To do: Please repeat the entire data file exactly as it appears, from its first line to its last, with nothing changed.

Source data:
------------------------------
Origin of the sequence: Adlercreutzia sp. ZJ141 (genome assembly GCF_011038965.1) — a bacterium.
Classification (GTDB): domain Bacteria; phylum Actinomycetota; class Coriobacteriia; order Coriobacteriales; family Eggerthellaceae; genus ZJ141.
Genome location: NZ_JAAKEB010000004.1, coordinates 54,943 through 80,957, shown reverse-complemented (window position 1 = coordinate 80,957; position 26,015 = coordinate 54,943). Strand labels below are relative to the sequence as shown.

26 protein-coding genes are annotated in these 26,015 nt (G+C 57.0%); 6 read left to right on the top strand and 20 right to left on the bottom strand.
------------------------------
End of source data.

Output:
Origin of the sequence: Adlercreutzia sp. ZJ141 (genome assembly GCF_011038965.1) — a bacterium.
Classification (GTDB): domain Bacteria; phylum Actinomycetota; class Coriobacteriia; order Coriobacteriales; family Eggerthellaceae; genus ZJ141.
Genome location: NZ_JAAKEB010000004.1, coordinates 54,943 through 80,957, shown reverse-complemented (window position 1 = coordinate 80,957; position 26,015 = coordinate 54,943). Strand labels below are relative to the sequence as shown.

26 protein-coding genes are annotated in these 26,015 nt (G+C 57.0%); 6 read left to right on the top strand and 20 right to left on the bottom strand.